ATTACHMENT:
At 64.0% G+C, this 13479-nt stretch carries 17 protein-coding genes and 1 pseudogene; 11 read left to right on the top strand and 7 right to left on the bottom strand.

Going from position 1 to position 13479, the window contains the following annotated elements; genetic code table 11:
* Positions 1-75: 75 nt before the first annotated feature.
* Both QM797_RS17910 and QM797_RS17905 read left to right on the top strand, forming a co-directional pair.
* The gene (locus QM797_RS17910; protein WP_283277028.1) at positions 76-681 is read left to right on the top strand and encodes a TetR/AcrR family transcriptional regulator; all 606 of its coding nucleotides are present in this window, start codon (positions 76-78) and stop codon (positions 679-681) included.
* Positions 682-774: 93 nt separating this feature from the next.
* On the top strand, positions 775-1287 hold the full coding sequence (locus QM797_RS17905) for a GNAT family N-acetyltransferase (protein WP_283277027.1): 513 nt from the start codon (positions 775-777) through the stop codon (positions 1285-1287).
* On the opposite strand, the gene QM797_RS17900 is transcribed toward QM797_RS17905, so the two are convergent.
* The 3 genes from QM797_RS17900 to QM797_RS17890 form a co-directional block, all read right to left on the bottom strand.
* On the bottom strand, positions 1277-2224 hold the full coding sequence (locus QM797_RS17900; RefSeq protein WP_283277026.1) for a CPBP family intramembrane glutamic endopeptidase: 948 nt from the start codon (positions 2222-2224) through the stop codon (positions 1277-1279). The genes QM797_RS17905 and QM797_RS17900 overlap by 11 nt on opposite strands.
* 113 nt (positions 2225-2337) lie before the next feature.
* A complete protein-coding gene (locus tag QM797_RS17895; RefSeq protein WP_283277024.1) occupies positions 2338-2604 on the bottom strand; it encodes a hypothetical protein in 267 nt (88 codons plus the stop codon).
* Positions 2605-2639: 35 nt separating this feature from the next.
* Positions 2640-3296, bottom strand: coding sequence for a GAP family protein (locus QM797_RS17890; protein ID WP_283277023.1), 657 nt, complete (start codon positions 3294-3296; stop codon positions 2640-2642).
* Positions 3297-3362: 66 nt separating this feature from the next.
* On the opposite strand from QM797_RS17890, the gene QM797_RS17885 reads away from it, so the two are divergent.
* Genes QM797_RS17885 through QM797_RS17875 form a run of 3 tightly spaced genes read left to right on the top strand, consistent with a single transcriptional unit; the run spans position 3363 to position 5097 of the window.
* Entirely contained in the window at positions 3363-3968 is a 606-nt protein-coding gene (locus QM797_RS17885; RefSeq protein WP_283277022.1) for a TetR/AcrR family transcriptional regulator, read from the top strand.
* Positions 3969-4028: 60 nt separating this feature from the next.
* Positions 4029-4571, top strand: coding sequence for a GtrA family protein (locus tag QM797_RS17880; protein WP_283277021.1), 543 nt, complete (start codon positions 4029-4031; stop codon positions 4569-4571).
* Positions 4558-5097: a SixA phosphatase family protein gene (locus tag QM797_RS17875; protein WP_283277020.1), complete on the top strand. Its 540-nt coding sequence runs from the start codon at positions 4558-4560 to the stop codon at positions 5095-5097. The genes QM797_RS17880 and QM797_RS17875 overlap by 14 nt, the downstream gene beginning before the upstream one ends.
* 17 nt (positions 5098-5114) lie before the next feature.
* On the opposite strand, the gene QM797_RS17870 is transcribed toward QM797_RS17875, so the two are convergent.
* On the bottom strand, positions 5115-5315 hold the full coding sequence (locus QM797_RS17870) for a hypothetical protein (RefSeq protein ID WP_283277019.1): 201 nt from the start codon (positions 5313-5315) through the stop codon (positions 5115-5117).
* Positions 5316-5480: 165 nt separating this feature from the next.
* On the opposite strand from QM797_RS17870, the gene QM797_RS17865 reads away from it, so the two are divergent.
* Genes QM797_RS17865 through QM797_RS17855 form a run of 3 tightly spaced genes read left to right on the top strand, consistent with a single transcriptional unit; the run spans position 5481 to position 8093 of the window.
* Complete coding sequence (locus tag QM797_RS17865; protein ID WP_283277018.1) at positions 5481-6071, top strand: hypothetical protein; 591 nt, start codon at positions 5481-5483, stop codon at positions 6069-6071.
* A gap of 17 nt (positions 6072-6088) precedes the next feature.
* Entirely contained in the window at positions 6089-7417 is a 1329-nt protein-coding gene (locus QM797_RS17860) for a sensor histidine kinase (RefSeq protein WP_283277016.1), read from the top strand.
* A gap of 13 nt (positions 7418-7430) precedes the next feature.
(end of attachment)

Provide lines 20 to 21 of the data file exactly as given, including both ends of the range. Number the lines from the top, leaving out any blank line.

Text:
* Positions 4029-4571, top strand: coding sequence for a GtrA family protein (locus tag QM797_RS17880; protein WP_283277021.1), 543 nt, complete (start codon positions 4029-4031; stop codon positions 4569-4571).
* Positions 4558-5097: a SixA phosphatase family protein gene (locus tag QM797_RS17875; protein WP_283277020.1), complete on the top strand. Its 540-nt coding sequence runs from the start codon at positions 4558-4560 to the stop codon at positions 5095-5097. The genes QM797_RS17880 and QM797_RS17875 overlap by 14 nt, the downstream gene beginning before the upstream one ends.